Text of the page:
Wednesday, June 13, 2012

King Crimson 3: Lizard

Despite an unsteady lineup, Robert Fripp and Peter Sinfield went back to work on the third King Crimson album. Lizard tries to get away from the formula of the first two, toning down the Mellotron a tad and beefing up the horns and experimenting, but still stuck in pseudo-Arthurian fantasy. The guy who sang “Cadence And Cascade” on the last album was promoted to full-time vocalist and bass player. It’s just a shame that his voice isn’t that good, or even comparable to Greg Lake’s.
“Cirkus” goes right to the “Epitaph” mode with Mellotron strings (and Mellotron horns from “The Devil’s Triangle”) but includes some truly masterful acoustic guitar soloing. It even has a fake ending. “Indoor Games” has a nearly traditional structure, expect for the band’s penchant for odd meters and free jazz. “Happy Family” is a commentary on the Beatles’ breakup—lest there be any doubt, there they are on the front cover, which is just plain gorgeous—veiled about as thin as a Kleenex, but only if you read the lyrics. The music is set to a jazz jam not unlike “Cat Food”, with processed, tuneless vocals. It’s not until the end of the side that any dynamics arrive in the way of “Lady Of The Dancing Water”, in which Gordon Haskell’s throaty voice is pitted against acoustic guitar, flute and trombone.
Side two is given over to the multi-part title suite, though we’ve yet to figure out what a medieval battle has to do with a lizard. “Prince Rupert Awakes”, sung by Jon Anderson of Yes, for crying out loud, alternates between ominous whispers over keyboard bleats and truly melodic chorus, complete with handclaps. “Bolero—The Peacock’s Tale” begins with a very MOR trumpet solo, followed by a processed oboe. Just when you think they’re getting too soft, the trombone and a sax join in, and everyone starts soloing at once. Things eventually coalesce nicely while the snare attempts a bolero beat. The section called “The Battle Of Glass Tears” has its own sub-sections, confusingly starting with “Dawn Song” and going right to “Last Skirmish”, which doesn’t explain what happened at any previous skirmishes. There’s an ominous sax-driven riff while a flute flutters wildly about and the Mellotron paints a picture of tragedy. It’s not clear who wins, but since the last section is called “Prince Rupert’s Lament”, maybe it wasn’t him. (Or maybe it expresses the sorrow at Jon Anderson going back to record The Yes Album, which is much more consistent than this album.) Fripp’s heavy-sustain tone gets a lot of use here. A minute-long section titled “Big Top” skitters across the stereo landscape to suggest a nightmarish carnival. (Kinda like the opening track.) It’s actually pleasant, in a way.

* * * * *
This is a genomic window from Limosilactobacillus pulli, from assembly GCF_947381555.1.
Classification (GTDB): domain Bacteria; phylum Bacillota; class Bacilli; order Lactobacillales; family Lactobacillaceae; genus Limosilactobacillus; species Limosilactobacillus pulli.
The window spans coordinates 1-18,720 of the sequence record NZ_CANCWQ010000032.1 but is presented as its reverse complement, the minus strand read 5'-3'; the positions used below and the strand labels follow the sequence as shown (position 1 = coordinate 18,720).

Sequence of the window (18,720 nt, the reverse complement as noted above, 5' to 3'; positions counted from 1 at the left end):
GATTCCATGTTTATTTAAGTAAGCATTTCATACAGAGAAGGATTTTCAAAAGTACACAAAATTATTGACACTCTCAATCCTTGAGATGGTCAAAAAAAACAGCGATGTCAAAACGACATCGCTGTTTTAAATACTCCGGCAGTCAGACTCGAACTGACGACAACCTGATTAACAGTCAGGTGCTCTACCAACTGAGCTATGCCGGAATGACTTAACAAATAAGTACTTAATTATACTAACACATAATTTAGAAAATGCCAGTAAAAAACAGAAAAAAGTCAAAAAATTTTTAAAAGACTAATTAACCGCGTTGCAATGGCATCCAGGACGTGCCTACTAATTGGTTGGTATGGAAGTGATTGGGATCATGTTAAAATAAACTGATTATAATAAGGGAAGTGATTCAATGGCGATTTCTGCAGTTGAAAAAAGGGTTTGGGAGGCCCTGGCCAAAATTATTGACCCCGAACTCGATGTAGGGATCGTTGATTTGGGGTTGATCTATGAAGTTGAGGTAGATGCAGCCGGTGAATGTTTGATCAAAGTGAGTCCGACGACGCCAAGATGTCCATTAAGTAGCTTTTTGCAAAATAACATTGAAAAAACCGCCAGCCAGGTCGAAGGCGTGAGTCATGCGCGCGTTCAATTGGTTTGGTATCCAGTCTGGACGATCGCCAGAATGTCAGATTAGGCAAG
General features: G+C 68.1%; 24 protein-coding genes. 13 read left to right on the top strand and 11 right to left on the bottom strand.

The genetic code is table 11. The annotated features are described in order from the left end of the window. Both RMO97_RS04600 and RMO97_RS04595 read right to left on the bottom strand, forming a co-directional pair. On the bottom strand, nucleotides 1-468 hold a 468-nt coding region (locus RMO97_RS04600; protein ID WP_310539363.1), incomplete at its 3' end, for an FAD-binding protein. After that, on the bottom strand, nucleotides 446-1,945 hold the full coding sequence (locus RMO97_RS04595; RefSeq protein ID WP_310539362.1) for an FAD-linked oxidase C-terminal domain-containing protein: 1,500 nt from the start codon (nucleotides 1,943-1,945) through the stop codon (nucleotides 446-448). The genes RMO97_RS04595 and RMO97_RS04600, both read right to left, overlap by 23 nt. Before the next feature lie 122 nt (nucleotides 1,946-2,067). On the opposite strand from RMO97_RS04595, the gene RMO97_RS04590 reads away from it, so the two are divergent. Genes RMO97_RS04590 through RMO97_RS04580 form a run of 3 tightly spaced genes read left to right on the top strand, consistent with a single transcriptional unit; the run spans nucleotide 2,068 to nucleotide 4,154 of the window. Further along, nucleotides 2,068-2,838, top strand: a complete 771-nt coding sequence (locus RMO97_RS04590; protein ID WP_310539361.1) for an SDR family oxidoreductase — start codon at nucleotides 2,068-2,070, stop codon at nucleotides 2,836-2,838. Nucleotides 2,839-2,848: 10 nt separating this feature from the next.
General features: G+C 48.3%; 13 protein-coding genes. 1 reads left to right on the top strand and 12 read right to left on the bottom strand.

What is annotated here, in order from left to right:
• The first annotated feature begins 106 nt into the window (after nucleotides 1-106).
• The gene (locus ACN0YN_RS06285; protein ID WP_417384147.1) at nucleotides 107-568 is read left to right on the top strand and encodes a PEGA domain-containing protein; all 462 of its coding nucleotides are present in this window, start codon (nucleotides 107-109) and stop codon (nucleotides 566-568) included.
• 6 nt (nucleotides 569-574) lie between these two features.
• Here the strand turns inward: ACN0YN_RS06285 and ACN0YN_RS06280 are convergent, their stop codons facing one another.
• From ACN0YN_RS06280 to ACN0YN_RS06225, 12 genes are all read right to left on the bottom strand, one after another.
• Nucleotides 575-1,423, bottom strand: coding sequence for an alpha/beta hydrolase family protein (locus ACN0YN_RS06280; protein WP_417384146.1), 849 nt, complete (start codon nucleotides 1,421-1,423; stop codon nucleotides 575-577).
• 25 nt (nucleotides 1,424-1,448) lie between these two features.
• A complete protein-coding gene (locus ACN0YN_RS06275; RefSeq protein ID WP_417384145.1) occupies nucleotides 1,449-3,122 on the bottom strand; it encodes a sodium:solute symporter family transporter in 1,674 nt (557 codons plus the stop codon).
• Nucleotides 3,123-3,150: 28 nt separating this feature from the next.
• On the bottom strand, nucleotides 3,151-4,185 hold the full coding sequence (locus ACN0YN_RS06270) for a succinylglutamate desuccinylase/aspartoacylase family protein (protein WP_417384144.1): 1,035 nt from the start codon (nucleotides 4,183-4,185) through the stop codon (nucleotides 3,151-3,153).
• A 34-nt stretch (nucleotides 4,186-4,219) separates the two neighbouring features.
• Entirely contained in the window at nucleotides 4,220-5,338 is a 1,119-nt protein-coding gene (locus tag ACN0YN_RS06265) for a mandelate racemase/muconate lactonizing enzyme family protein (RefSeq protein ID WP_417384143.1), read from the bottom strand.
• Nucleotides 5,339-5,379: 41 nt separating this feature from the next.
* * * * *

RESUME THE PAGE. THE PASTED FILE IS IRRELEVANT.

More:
Even diehard Frippheads hate Lizard, and truly, it’s not easy to like. Several of its ideas would eventually be used in much better frames; Fripp just needed to learn how to wait until the songs finished writing themselves. And find a better vocalist. (The 40th Anniversary Edition of the album added some alternate mixes from the sessions, plus an altered version of “Bolero” with a new bass part overdubbed by Tony Levin 20 years after the fact, along with a DVD including a new surround mix by Steven Wilson that even Fripp appreciated. Arguably the best way to hear the album now is as part of the massive Sailors’ Tales box, which included vastly upgraded mixes of this album, as well as the ones immediately before and after, along with ten live shows, four Blu-ray discs, two DVDs, and three CDs’ worth of “auditions” and “rehearsals”. And the usual ephemera.)

King Crimson Lizard (1970)—2
2009 40th Anniversary Edition: same as 1970, plus 3 extra tracks (plus DVD)


  1. No one commented on this yet so I'll just write in to say I think you're dead wrong on this one. The recent Steven Wilson remaster COMPLETELY changes what this album is about - the songs themselves are still messy as hell, but the powerful moments really show themselves and if anything, it gets even more chaotic. I mean, this is not an easy album to like by any stretch, but after a zillion listens and the remaster, I have grown to really love it (unlike, say, Starless and Bible Black, which I still find kind of dull). There really aren't albums like this anywhere else!!

  2. I 100% agree with Nick on this, the Steven Wilson remix of this album is now my favorite King Crimson album.